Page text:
Bottom Line: Crude oil disrupts excitation-contraction coupling in fish heart muscle cells, and we show here that salmon and herring exposed as embryos to trace levels of crude oil grow into juveniles with abnormal hearts and reduced cardiorespiratory function, the latter a key determinant of individual survival and population recruitment.The thresholds for developmental cardiotoxicity were remarkably low, suggesting the scale of the Exxon Valdez impact in shoreline spawning habitats was much greater than previously appreciated.Moreover, an irreversible loss of cardiac fitness and consequent increases in delayed mortality in oil-exposed cohorts may have been important contributors to the delayed decline of pink salmon and herring stocks in Prince William Sound.

View Article: PubMed Central - PubMed

Affiliation: Environmental and Fisheries Sciences Division, Northwest Fisheries Science Center, National Marine Fisheries Service, NOAA, 2725 Montlake Blvd. E., Seattle, WA 98112.

ABSTRACT
The 1989 Exxon Valdez disaster exposed embryos of pink salmon and Pacific herring to crude oil in shoreline spawning habitats throughout Prince William Sound, Alaska. The herring fishery collapsed four years later. The role of the spill, if any, in this decline remains one of the most controversial unanswered questions in modern natural resource injury assessment. Crude oil disrupts excitation-contraction coupling in fish heart muscle cells, and we show here that salmon and herring exposed as embryos to trace levels of crude oil grow into juveniles with abnormal hearts and reduced cardiorespiratory function, the latter a key determinant of individual survival and population recruitment. Oil exposure during cardiogenesis led to specific defects in the outflow tract and compact myocardium, and a hypertrophic response in spongy myocardium, evident in juveniles 7 to 9 months after exposure. The thresholds for developmental cardiotoxicity were remarkably low, suggesting the scale of the Exxon Valdez impact in shoreline spawning habitats was much greater than previously appreciated. Moreover, an irreversible loss of cardiac fitness and consequent increases in delayed mortality in oil-exposed cohorts may have been important contributors to the delayed decline of pink salmon and herring stocks in Prince William Sound.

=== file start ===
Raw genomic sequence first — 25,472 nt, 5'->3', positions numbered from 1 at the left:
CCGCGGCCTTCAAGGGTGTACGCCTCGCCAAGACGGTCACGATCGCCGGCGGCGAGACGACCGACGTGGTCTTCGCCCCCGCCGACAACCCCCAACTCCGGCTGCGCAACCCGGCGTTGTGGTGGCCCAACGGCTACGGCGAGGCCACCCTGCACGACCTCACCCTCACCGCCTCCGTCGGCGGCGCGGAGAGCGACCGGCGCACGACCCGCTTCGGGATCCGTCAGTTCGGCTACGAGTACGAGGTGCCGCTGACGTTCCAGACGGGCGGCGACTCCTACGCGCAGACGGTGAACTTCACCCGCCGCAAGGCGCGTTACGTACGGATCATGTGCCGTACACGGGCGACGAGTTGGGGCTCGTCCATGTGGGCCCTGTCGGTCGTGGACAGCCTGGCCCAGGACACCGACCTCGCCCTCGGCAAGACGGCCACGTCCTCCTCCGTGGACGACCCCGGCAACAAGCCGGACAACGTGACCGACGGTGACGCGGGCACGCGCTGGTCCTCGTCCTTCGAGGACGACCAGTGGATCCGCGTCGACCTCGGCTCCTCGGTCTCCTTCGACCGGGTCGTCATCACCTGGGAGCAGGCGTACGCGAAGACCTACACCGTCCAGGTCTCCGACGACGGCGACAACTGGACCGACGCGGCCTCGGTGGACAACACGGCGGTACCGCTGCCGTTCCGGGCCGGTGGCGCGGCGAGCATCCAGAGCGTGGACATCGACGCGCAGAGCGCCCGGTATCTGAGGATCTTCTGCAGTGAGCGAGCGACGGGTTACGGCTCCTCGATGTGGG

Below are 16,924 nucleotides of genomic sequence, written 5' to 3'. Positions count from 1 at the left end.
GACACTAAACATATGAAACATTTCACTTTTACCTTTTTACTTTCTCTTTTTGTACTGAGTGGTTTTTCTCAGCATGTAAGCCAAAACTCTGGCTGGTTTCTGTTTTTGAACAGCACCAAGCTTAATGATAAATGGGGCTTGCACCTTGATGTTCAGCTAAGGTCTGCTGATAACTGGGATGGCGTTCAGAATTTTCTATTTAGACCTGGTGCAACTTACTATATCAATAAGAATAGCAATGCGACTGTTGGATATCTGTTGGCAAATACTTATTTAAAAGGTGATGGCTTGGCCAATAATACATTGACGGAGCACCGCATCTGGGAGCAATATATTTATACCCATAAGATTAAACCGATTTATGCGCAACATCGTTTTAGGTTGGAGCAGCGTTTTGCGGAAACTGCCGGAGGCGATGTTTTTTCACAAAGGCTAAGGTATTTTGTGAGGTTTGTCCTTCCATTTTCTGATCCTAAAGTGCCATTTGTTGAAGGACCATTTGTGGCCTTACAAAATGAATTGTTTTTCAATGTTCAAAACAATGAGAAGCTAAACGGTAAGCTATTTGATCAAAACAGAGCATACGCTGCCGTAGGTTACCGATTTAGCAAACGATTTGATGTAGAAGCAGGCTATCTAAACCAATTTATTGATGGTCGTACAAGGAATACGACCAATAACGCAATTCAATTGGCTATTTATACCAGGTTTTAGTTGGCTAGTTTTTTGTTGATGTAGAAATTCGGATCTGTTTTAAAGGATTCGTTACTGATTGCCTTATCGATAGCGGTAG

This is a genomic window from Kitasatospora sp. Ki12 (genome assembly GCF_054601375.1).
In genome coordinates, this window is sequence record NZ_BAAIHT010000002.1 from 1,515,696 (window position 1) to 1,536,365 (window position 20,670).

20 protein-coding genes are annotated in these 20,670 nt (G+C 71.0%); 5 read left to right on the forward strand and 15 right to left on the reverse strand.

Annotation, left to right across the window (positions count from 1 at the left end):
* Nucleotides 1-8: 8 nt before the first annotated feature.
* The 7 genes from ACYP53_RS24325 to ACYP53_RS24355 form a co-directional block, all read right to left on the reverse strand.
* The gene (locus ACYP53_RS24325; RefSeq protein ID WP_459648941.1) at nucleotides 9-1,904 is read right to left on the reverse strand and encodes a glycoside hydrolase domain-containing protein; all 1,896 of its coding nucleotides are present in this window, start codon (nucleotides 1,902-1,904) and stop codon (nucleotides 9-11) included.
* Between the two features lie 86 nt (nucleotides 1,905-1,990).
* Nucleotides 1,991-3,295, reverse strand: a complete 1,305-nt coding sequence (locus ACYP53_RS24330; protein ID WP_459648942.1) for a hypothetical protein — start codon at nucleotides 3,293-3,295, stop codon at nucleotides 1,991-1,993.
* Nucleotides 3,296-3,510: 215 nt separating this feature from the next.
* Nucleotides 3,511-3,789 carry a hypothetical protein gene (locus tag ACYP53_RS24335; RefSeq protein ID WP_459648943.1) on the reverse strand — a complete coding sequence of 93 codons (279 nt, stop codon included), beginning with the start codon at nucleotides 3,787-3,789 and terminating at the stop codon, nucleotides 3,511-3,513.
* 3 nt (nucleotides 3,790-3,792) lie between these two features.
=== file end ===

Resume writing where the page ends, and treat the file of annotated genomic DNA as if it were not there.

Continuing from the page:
No MeSH data available.


Related in: MedlinePlus